Castle Waiting: A monster 456-page hardcover brick of a collection from Fantagraphics, devoted to Linda Medley’s much-loved series and set at a crazy low $29.95 retail price. I expect even longtime fans will be interested in this, as it apparently contains an all-new chapter, but it will probably be of most interest to curious readers who maybe heard of the series a few times back when it was being published next to Bone at Jeff Smith’s Cartoon Books, then kept catching wind of it at various points through the ensuing years, though never really jumped in. Basically, readers like me. Now it’s easy, I imagine, to get familiar with this story of fairy tale and fable characters coexisting, without having to puzzle out the series’ somewhat convoluted publishing history. It all leads into the big ongoing series relaunch from Fanta, starting this July.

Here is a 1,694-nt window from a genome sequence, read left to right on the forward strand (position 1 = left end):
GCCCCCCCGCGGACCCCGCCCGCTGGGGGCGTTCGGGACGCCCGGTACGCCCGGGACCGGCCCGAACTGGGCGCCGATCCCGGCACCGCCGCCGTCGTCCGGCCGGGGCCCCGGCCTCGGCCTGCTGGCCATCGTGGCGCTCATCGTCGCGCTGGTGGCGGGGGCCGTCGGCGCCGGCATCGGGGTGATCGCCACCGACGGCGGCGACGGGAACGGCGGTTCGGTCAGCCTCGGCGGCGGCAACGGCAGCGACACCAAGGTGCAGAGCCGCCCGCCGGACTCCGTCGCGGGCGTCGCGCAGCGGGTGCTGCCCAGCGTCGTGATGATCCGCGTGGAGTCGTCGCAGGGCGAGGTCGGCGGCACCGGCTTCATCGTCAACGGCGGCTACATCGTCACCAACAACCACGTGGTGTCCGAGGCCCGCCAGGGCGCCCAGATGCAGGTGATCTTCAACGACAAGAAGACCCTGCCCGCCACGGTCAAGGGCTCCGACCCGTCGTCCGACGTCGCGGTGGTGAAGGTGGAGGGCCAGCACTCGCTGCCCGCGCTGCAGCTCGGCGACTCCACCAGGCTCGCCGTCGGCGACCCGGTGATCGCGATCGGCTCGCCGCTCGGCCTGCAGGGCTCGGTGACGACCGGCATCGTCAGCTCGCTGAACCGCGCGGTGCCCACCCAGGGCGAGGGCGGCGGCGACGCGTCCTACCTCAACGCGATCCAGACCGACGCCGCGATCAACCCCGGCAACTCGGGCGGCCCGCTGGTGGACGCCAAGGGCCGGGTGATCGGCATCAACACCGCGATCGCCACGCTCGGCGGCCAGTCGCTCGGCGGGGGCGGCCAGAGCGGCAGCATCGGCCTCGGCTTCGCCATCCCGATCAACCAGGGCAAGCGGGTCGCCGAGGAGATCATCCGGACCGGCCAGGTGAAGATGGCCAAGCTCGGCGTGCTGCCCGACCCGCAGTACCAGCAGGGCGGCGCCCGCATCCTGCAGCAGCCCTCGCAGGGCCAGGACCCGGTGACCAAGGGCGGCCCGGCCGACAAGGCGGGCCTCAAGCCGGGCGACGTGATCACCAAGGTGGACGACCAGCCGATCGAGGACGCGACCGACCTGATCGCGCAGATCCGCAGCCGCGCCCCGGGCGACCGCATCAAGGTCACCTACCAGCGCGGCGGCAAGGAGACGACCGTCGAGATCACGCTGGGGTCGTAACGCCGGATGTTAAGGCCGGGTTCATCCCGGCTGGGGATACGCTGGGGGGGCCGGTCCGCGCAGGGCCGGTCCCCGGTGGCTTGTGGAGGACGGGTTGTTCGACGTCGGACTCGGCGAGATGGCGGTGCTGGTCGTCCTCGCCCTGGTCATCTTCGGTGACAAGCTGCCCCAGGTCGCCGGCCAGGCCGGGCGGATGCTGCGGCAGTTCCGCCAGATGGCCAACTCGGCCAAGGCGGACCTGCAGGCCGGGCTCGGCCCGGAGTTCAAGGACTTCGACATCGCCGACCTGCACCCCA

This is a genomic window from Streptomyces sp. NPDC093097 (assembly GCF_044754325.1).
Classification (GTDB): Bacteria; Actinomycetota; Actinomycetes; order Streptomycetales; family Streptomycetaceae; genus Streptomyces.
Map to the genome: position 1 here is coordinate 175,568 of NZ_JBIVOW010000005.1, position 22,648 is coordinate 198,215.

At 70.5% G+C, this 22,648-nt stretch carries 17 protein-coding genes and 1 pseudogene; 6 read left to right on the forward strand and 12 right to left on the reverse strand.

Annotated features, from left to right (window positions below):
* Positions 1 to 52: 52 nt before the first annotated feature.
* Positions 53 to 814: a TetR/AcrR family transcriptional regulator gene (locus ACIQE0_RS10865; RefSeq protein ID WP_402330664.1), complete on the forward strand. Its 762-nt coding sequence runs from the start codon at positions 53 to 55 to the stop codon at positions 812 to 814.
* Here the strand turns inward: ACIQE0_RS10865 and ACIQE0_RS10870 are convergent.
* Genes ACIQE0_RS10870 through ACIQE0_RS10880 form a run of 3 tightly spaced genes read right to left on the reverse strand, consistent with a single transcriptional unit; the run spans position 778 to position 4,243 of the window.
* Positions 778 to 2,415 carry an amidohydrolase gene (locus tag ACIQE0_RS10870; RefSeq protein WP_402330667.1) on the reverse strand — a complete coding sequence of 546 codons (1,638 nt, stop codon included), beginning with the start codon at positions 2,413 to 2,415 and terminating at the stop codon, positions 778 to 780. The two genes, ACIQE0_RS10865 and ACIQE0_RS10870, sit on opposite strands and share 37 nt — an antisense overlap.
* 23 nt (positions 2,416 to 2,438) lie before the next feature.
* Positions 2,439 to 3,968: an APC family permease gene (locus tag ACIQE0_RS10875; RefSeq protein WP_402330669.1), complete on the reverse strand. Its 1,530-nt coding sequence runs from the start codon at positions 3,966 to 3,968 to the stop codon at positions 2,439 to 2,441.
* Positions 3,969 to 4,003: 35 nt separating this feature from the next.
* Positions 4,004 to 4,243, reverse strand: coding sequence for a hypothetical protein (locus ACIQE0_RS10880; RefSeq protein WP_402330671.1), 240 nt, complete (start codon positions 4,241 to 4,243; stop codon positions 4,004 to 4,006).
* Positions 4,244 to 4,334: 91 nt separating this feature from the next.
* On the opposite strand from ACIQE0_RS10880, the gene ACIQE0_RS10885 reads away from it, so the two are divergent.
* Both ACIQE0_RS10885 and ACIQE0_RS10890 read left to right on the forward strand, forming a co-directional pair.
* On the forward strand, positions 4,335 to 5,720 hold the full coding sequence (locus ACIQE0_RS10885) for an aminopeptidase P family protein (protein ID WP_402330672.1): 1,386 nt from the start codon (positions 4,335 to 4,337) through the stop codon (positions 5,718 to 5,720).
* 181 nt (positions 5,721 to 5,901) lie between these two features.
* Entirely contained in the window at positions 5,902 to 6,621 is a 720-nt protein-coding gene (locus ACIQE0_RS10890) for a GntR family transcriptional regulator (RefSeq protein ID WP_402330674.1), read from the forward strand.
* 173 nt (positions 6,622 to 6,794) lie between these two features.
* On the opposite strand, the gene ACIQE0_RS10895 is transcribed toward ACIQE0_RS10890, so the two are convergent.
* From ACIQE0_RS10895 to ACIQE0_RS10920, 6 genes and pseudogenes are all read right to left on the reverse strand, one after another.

Hotwire Comix and Capers: Not a reprint book, but also from the very busy Fantagraphics. Some readers of this site might recall the Fanta-published 1990-92 anthology Snake Eyes from co-editor Glenn Head; it only lasted three issues, but boasted a huge line-up of talent, including early work by Chris Ware and contributions from David Mazzucchelli, Gary Panter, Charles Burns, and more. It’s since become something of a cult favorite. Now editor Head returns for this all-new 136-page b&w and color anthology, focusing on short, humorous, irreverent material; the contributor’s list features Tony Millionaire, Johnny Ryan, Matt Madden, Ivan Brunetti, Sam Henderson, David Lasky, Max Anderson, Doug Allen, R. Sikoryak, Carol Swain, Danny Hellman, Mack White, and more. There will be laffs within, I expect.